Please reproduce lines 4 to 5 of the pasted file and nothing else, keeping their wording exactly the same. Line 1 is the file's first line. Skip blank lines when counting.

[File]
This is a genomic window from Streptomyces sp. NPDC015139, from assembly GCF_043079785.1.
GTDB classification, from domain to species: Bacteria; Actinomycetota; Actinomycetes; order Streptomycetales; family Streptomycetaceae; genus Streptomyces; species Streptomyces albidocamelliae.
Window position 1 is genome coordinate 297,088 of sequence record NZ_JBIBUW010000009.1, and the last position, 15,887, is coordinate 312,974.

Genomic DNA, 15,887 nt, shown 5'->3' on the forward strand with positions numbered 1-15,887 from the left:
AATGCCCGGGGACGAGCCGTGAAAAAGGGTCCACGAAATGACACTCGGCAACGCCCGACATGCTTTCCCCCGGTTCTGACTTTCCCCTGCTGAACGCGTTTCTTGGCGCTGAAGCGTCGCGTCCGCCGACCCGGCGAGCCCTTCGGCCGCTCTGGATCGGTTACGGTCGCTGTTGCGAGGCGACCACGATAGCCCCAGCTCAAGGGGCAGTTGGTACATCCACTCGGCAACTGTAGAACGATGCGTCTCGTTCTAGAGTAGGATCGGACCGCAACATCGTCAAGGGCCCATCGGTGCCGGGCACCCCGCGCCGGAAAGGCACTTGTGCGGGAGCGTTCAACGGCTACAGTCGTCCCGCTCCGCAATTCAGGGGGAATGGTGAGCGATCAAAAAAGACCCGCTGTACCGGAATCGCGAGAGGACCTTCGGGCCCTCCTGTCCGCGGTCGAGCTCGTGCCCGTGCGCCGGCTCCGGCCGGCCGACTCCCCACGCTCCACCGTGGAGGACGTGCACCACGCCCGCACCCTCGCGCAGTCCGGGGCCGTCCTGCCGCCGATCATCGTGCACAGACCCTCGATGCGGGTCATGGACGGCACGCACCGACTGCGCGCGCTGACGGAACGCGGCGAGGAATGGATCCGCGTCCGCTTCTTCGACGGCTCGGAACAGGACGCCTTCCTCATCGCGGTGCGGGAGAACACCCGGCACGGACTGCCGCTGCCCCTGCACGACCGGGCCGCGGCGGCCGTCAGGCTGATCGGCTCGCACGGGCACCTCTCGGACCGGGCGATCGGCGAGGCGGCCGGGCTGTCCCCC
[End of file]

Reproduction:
Genomic DNA, 15,887 nt, shown 5'->3' on the forward strand with positions numbered 1-15,887 from the left:
AATGCCCGGGGACGAGCCGTGAAAAAGGGTCCACGAAATGACACTCGGCAACGCCCGACATGCTTTCCCCCGGTTCTGACTTTCCCCTGCTGAACGCGTTTCTTGGCGCTGAAGCGTCGCGTCCGCCGACCCGGCGAGCCCTTCGGCCGCTCTGGATCGGTTACGGTCGCTGTTGCGAGGCGACCACGATAGCCCCAGCTCAAGGGGCAGTTGGTACATCCACTCGGCAACTGTAGAACGATGCGTCTCGTTCTAGAGTAGGATCGGACCGCAACATCGTCAAGGGCCCATCGGTGCCGGGCACCCCGCGCCGGAAAGGCACTTGTGCGGGAGCGTTCAACGGCTACAGTCGTCCCGCTCCGCAATTCAGGGGGAATGGTGAGCGATCAAAAAAGACCCGCTGTACCGGAATCGCGAGAGGACCTTCGGGCCCTCCTGTCCGCGGTCGAGCTCGTGCCCGTGCGCCGGCTCCGGCCGGCCGACTCCCCACGCTCCACCGTGGAGGACGTGCACCACGCCCGCACCCTCGCGCAGTCCGGGGCCGTCCTGCCGCCGATCATCGTGCACAGACCCTCGATGCGGGTCATGGACGGCACGCACCGACTGCGCGCGCTGACGGAACGCGGCGAGGAATGGATCCGCGTCCGCTTCTTCGACGGCTCGGAACAGGACGCCTTCCTCATCGCGGTGCGGGAGAACACCCGGCACGGACTGCCGCTGCCCCTGCACGACCGGGCCGCGGCGGCCGTCAGGCTGATCGGCTCGCACGGGCACCTCTCGGACCGGGCGATCGGCGAGGCGGCCGGGCTGTCCCCC